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Grouse Reports ! ! !

9/12/03 @ 11:53 AM
User since 8/24/01
Let us know where youre finding the birds, what were the conditions, what type of terrain.

Lets here some good dog stories as well.

Can we attach pictures in this forum now?

9/23/19 @ 8:02 AM
User since 8/24/07

I agree.  I don't put a ton of stock into drumming counts.  2017 counts were great and we moved very few birds.  Last year they were down in the northern section more than 30% and we flushed and bagged more birds than I've seen since 2007.  You just never know.  So many variables in play.

9/22/19 @ 10:01 PM
User since 3/6/18

100% on it's a grouse. This was from the Blue Hills in Rusk County. Hunted this weekend in Douglas County a flushed zero. My early season average is 10-20 per day. Something has dramatcally impacted the population the last 2 years. We should be at or near a peak. Drumming counts are a very poor indicator of population. They simply indicate more males are actively trying to attract mates. The dismal numbers from last year drummed alot in this spring. That does not equate to more birds. 

9/21/19 @ 9:51 PM
User since 7/28/16

Got out friday, flushed 8 got 2

9/21/19 @ 7:56 PM
Dead Bird Back
User since 9/21/19


You sure you shot a grouse? Looking at the tail feathers it looks more like a young pheasant or even a turkey. Even the length of its neck. 

9/16/19 @ 11:46 AM
User since 2/8/11

I’ve shot quite a few upland birds that had been previously shot, especially wild pheasants but also turkeys and grouse. One thing I noticed very distinctively is that birds that had been shot with plain lead shot get that infected wound and surely end up dead. Birds that were shot with copper plated lead or steel and survived rarely had the infection plain lead showed and often were healing or even fully healed with just some scar tissue around the pellet.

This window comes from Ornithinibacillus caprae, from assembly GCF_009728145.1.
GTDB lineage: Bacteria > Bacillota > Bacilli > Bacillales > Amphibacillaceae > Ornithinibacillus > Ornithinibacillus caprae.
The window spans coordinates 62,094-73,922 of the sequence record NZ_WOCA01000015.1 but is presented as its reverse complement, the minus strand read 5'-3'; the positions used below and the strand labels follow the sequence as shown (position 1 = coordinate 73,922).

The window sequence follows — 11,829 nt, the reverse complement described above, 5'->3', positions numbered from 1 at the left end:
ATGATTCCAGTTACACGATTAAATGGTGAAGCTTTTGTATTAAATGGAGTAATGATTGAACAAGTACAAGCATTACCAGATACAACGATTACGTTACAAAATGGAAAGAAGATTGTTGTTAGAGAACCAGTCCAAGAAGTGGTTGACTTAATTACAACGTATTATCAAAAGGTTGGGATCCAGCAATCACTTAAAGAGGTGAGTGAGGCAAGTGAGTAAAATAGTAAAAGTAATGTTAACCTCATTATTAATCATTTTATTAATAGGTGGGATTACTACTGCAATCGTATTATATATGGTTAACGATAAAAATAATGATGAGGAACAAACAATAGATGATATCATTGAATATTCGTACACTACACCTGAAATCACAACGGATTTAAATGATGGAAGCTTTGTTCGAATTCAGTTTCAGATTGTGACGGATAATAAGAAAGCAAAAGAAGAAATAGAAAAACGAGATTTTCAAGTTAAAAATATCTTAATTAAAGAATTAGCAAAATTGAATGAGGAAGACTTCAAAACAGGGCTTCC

I have no idea why plain lead does that but I’ve seen it enough that I won’t shoot it. Plus on the slight chance I ingest a pellet, I’d much prefer anything than plain lead. 

As for the bird shot recently 2 posts below, that’s some sort of illness or injury. A bird in that shape certainly wouldn’t have survived since last hunting season. 

9/16/19 @ 9:06 AM
User since 8/24/07

I shot one that looked like that about five years ago.  When I butchered it, I found a pellet lodged in the back portion of the breast.  It was gangrene and boy did it stink.  Maybe a previous injury that resulted in an infection?  Of course, maybe but is indeed WNV.  Interested to hear about what you find out.

9/15/19 @ 9:46 PM
User since 3/6/18

This bird I shot today in Rusk County does not look good at all! The breast was 1/2 the size of a tennis ball and the bird was an odd light grey and missing feathers. Im suspecting WNV.

9/15/19 @ 6:00 AM
User since 10/24/04

Got out yesterday in Oneida county. Took a 2 hour walk w/ my lab and we flushed 4 grouse and 2 woodcock. A very nice start to the year after last years dismal season. Oh and I got 1 which the heart and blood sample will be sent in for the west Nile testing.

9/13/19 @ 6:27 AM
User since 1/31/09

I use to deer hunt the Necedah wildlife refuge.  I have not done so in about 18 years.  I would see a good amount of grouse.  Does anyone hunt the refuge for grouse still?  Is it worth a 3 hour drive for a weekend later in the season?

9/5/19 @ 10:58 PM
User since 3/6/18

Habitat in Douglas County where I hunt is the best it's been since the 70s. Despite that, there have been low numbers. Having pursued grouse for 40 years, I understand that there is something else, possibly West Nile, contributing to the low numbers. I agree that road hunters, including trail hunters on ATVs, ground swat far too many birds. This is not challenging, sportsmanlike, or ethical. Comparable to poaching deer from a vehicle.

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